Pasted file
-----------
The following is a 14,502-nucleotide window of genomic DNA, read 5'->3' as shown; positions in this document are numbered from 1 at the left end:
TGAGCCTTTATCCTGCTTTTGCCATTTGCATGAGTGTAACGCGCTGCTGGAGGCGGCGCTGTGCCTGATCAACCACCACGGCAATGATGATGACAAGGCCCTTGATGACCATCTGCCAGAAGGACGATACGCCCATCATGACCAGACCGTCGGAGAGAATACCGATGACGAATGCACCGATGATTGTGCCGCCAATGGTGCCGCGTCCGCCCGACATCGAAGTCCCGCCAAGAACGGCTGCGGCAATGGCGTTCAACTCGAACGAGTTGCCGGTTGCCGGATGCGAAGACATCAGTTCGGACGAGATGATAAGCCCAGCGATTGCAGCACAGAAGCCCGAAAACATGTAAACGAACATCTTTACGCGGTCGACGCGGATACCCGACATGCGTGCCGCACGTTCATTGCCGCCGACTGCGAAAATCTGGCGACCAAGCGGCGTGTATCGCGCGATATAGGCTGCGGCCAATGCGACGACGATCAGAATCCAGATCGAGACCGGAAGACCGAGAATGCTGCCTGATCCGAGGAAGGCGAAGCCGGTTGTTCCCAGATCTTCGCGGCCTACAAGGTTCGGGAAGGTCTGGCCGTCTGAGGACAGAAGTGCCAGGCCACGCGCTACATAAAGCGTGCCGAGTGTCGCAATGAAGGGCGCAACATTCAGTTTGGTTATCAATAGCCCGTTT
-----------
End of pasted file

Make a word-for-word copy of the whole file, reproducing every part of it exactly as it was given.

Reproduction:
The following is a 14,502-nucleotide window of genomic DNA, read 5'->3' as shown; positions in this document are numbered from 1 at the left end:
TGAGCCTTTATCCTGCTTTTGCCATTTGCATGAGTGTAACGCGCTGCTGGAGGCGGCGCTGTGCCTGATCAACCACCACGGCAATGATGATGACAAGGCCCTTGATGACCATCTGCCAGAAGGACGATACGCCCATCATGACCAGACCGTCGGAGAGAATACCGATGACGAATGCACCGATGATTGTGCCGCCAATGGTGCCGCGTCCGCCCGACATCGAAGTCCCGCCAAGAACGGCTGCGGCAATGGCGTTCAACTCGAACGAGTTGCCGGTTGCCGGATGCGAAGACATCAGTTCGGACGAGATGATAAGCCCAGCGATTGCAGCACAGAAGCCCGAAAACATGTAAACGAACATCTTTACGCGGTCGACGCGGATACCCGACATGCGTGCCGCACGTTCATTGCCGCCGACTGCGAAAATCTGGCGACCAAGCGGCGTGTATCGCGCGATATAGGCTGCGGCCAATGCGACGACGATCAGAATCCAGATCGAGACCGGAAGACCGAGAATGCTGCCTGATCCGAGGAAGGCGAAGCCGGTTGTTCCCAGATCTTCGCGGCCTACAAGGTTCGGGAAGGTCTGGCCGTCTGAGGACAGAAGTGCCAGGCCACGCGCTACATAAAGCGTGCCGAGTGTCGCAATGAAGGGCGCAACATTCAGTTTGGTTATCAATAGCCCGTTT